Ah, hurricane season is here again. That means it’s time to check over the emergency kit and make sure I have enough water, food, and other supplies to make it through several days if we should lose power. Even if we don’t get a hurricane this year, there’s snow and ice season to look forward to. It’s always something. Almost every area of the country has some sort of natural disaster that they should prepare for, whether it’s earthquakes, tornadoes, hurricanes, or snowstorms.
Along with all of the essentials, I add a secret ingredient to my emergency stash: Gift cards. It sounds strange, but I discovered this tip sort of by accident. A few years ago we got hit pretty hard by a hurricane and ended up without power for a week. After two days we’d cleaned out the fridge and freezer, had numerous neighborhood picnics to get rid of food before it went bad, and were starting to get a little punchy at the lack of air conditioning and hot water. By day three, we were working on the non-perishable things like tuna, soup, and canned chicken. By day four, we were tired and fed up.
Then I remembered that I had a gift card for the local pizza place that I’d won in a church raffle. Well, since the commercial areas get power back well before those of us that live in the sticks, the pizza place was up and running. (This is a universal truth. As long as they aren’t wiped off the map, the commercial districts will almost always get power before the residential areas, so if you can get out on the roads you can find places to eat and shop.) I will tell you that not much tastes better than a hot pizza in a cold restaurant after four or five days without power. And we got to wash our hands in hot water! Even better, it was food I didn’t have to pay for. Ever since then, I’ve made a point of including gift cards in our emergency stash.
Sure, we could just pay cash but rather than hit our emergency fund, I get gift cards for free or close to it and use those, instead. That keeps my emergency cash available for things like ice, gas for the generator, and more tuna.
What kinds of gift cards are useful? I’ve used almost everything. Gift cards to restaurants allow you to eat something different in a heated or air conditioned restaurant. Gift cards to places like Home Depot, WalMart or Target can be used for emergency supplies ahead of, during, or after the event (particularly if you have repairs to make or items to replace). Gas cards are great if you need to feed a hungry generator. Even if you don’t need gas, you can get ice and other supplies if the cards can be used in the convenience store. I’ve even used gift cards to hotels/rewards points when we’ve needed to evacuate. So where do I get these cards? Lots of places.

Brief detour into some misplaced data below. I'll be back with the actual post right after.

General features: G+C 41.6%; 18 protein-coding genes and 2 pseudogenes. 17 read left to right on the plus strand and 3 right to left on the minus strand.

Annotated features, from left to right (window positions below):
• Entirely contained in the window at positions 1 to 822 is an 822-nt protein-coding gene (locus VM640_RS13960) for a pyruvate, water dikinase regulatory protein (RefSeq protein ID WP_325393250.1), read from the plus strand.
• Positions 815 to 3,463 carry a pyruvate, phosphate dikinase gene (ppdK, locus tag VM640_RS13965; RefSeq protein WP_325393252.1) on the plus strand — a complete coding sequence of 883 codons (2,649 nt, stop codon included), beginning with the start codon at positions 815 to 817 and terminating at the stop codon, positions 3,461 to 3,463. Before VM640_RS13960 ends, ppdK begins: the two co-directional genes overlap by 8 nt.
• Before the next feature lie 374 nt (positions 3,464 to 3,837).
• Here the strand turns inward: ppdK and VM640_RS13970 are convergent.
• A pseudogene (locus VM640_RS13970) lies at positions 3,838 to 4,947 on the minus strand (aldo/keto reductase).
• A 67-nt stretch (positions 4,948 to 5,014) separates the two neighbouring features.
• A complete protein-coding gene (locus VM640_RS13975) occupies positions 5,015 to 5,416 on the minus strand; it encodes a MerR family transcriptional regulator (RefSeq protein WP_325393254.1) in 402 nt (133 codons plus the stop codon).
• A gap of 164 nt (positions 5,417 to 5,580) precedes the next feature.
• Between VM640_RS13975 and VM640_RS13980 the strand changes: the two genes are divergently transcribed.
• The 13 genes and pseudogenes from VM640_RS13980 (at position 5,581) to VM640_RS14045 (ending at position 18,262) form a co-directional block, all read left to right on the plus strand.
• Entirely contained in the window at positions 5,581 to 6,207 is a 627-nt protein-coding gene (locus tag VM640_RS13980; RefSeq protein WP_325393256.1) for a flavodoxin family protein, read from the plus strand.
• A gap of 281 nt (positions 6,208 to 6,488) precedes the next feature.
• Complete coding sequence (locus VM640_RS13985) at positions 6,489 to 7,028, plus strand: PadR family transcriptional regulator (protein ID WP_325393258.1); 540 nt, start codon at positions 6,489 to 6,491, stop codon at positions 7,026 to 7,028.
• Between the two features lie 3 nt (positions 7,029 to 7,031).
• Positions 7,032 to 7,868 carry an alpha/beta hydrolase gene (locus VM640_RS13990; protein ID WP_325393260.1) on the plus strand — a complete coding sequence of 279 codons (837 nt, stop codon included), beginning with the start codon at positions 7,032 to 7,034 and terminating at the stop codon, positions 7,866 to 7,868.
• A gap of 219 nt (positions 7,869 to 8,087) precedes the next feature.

I participate few rewards/survey/shopping rebate sites also known as “Get Paid To” or GPT sites and cash out for cards I know I might need.
Some local focus groups I’ve done have paid in Target and WalMart cards.
Credit Card Rewards
One of my credit cards let you cash out rewards for gift cards. Another one is a dedicated hotel card that gives me a free night or two when I’ve earned enough points.
Health Insurance “Gifts”
My health insurer lets me earn gift cards by eating right, exercising, and recording my activities on their website. Every activity is worth points and I can trade in points for gift cards once I’ve reached the required level.
My husband’s company likes to give gift cards to Target and local restaurants for Christmas, staff appreciation day, and other occasions throughout the year.
During the holidays and on my birthday I get a lot of gift cards. Some are gifts from relatives who don’t know what else to get and some are from clients. My neighbor gives me gift cards when I dog sit for them. Some are to restaurants, others are for stores.
Raffles/Dirty Santa/Other Giveaways
Throughout the year I find myself entering raffles at church or vendor presentations. Sometimes I’m lucky enough to win. During the holidays, games of “Dirty Santa” usually yield a gift card or two.
Store “Gifts With Purchase”
Target is the master of the “Buy this item, get a $5 gift card” deal, but other stores do this, too. If I need the items and the price is otherwise a good deal, I jump on these and put the cards in my stash.
At Christmas, many restaurants run deals where, if you buy a set amount in gift cards for others, you can get $10 or $20 for yourself. If I’m buying cards for gifts anyway, these deals are a chance to pad my emergency stash. (Just know the expiration rules with these. Sometimes the cards you buy are good forever, but the ones you get for free have to be used within a couple of months. Still, if you live in snowstorm country you might find yourself using them for an emergency, anyway.)
Chances are at least a few gift cards and rewards come into your possession during the year. If you stash them away, you’ll have a nice “emergency fund” of free meals and supplies should you need it. Just make sure you know when all of the cards expire (and if they carry any fees if you don’t redeem them within a certain amount of time) and you don’t lose them. Most cards that you buy are good forever, but if you lose them it can be hard to get them replaced unless you have the receipt.
Even if we’re fortunate enough not to have any emergencies this year, I can still use the cards for my everyday life. If my stash starts getting too big, I’ll pull out the oldest ones and use them for my regular expenses or a free restaurant meal. Either way, it’s money I didn’t have to spend out of my cash reserves.
(Photo courtesy of playerx)